Sherlock is all “You ain't nothin' but a hound dog

    cryin' all the time”, gyrating his hips like a demented pop icon, accompanied by his violin of course.*

    Arthur Conan Doyle has really outdone himself with

    , I have read quite a few of his books and this is the most superbly crafted; from the mystifying setup, the “red herring”, the shadowy figure who manages to elude even Holmes on several occasions and the horrifying climax. I love the business with walking stick in the first chapter and the stolen boots. Watson gets to do quite a lot of sleuthing in this one while Holmes is

    absent. There are three substantial chapters worth of Watson’s solo adventure, well done, doc! Watson is clearly no fool and he does not embarrass himself at any point, in spite of Holmes’ efforts.

    There are some problematical elements in this book. The female characters are all useless and even harmful through their lack of agency. The subplot with the escaped murderous convict is a bit dodgy.

    Still, the climax is definitely rousing, and Holmes finds out “who let the dog out” almost too late, but then with “almost” being the operative word it’s all OK.

    is great stuff of course, but–honestly-who hasn’t read it or seen some kind of adaptation? It’s elementary.

    ________________

    * It’s in the book, I wrote it in with a Sharpie.

    • Audio book credit: Mostly read in

    format, magnificently narrated – gratis! - by David Clarke. Thank you!

    Yay! He said The Word! \(^▽^)/

    Poor John! Dump him for Poirot! (though he’d need a time machine for that).

    LOL! That’s some kinky shit from Dr. Mortimer, Sir Henry’s pal.

    Favourite

    , Christopher Lee as hapless (not hooray) Henry!

    Big Finish's excellent cover for their

    .

    Awesome art by

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  • Nandakishore Varma
    Sep 23, 2011

    This story is an institution from my childhood. I first heard it as a child; my mother told it to me as a bedtime story (yes, my mom is like that). I was creeped out totally - and continued to be so while I read the story in umpteen plagiarised translations (where the hound was changed to all kinds of animal including a monkey) and finally in the original. I even saw two movie adaptations, one in Malayalam (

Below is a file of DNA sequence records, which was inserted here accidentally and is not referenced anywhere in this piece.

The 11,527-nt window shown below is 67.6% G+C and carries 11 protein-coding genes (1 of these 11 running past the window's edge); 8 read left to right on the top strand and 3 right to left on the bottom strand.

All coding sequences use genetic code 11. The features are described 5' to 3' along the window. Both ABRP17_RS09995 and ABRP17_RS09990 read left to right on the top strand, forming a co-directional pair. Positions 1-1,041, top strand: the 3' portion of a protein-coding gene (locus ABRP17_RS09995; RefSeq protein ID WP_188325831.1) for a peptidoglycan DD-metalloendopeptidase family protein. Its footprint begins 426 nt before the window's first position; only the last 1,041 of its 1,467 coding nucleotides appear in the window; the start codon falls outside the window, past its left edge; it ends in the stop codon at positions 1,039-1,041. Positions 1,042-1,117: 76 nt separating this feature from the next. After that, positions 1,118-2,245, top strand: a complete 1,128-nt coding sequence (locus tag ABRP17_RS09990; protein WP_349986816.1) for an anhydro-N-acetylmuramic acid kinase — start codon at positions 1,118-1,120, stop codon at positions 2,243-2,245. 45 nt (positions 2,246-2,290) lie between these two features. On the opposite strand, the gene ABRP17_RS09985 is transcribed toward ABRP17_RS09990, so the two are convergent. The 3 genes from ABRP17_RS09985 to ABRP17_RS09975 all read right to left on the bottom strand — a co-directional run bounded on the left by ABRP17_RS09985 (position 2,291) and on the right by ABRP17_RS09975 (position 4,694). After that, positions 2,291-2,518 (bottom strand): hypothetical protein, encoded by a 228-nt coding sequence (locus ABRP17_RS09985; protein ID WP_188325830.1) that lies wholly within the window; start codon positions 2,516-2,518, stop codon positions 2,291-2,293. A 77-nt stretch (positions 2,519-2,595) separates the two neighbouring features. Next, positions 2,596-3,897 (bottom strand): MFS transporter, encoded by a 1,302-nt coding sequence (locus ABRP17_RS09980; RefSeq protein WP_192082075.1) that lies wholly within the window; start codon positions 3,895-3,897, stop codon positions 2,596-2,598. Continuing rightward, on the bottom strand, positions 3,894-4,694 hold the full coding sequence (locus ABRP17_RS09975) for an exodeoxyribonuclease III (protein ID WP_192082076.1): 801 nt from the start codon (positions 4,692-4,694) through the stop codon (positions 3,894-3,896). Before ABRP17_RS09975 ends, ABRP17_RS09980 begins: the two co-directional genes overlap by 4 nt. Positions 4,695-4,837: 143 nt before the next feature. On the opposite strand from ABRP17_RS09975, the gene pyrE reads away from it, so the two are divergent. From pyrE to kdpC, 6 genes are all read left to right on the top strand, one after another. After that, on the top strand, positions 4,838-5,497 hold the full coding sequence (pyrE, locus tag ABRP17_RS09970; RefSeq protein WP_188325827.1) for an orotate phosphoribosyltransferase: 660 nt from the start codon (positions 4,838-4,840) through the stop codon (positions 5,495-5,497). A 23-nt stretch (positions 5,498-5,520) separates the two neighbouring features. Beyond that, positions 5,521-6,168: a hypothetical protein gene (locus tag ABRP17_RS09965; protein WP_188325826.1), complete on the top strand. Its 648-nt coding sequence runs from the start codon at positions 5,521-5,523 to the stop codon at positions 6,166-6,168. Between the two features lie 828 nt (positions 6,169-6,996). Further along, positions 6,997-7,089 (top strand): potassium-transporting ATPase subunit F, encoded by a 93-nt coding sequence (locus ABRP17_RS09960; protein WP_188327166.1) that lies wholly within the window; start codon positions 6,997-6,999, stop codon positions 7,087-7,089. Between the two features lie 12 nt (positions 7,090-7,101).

- bad) and one in Hindi (

    - good).

    If you are a mystery buff and

    This story is an institution from my childhood. I first heard it as a child; my mother told it to me as a bedtime story (yes, my mom is like that). I was creeped out totally - and continued to be so while I read the story in umpteen plagiarised translations (where the hound was changed to all kinds of animal including a monkey) and finally in the original. I even saw two movie adaptations, one in Malayalam (

    - bad) and one in Hindi (

    - good).

    If you are a mystery buff and don't know the story of this one, then most probably you are not living on this planet! "The Hound of Hell" terrorises the Baskerville family, a curse visited on them because of a womanising ancestor who sold his soul to the devil to abduct a woman. The hound is apparently bent on killing all the members of the family. It is left to Holmes to battle the forces of darkness and save Sir Henry Baskerville, the last of the line.

    As mysteries go, this is not your classical whodunit, but it is an eerily suspenseful story which will keep you glued to the page. And I found the concept of the hound genuinely frightening - apparently Conan Doyle based this on a real Dartmoor legend.

    --------------------------------

    I had the chance to visit Dartmoor and enjoy its wild beauty in 2009: also visit the house where Conan Doyle stayed while writing this book, which is now a museum.

  • Emily May
    Aug 15, 2012

    It's hard to believe that I've never read Doyle's most famous Sherlock Holmes tale until now. I don't even know why I've been putting this off, the short stories that I've read about the well-known detective and his sidekick Dr Watson were pretty good but this little novel has remained on my "to read" list for years. And I found

    a really enjoyable little story, at times very creepy and at others balanced out with humour. The mystery kept me guessing until the end, e

    It's hard to believe that I've never read Doyle's most famous Sherlock Holmes tale until now. I don't even know why I've been putting this off, the short stories that I've read about the well-known detective and his sidekick Dr Watson were pretty good but this little novel has remained on my "to read" list for years. And I found

    a really enjoyable little story, at times very creepy and at others balanced out with humour. The mystery kept me guessing until the end, even when I thought I knew the answer there were numerous niggling doubts in the back of my mind. The challenge that Holmes and Watson face here is quite different from any of their other cases: a mystery that straddles the line between this world and the possibility of the supernatural.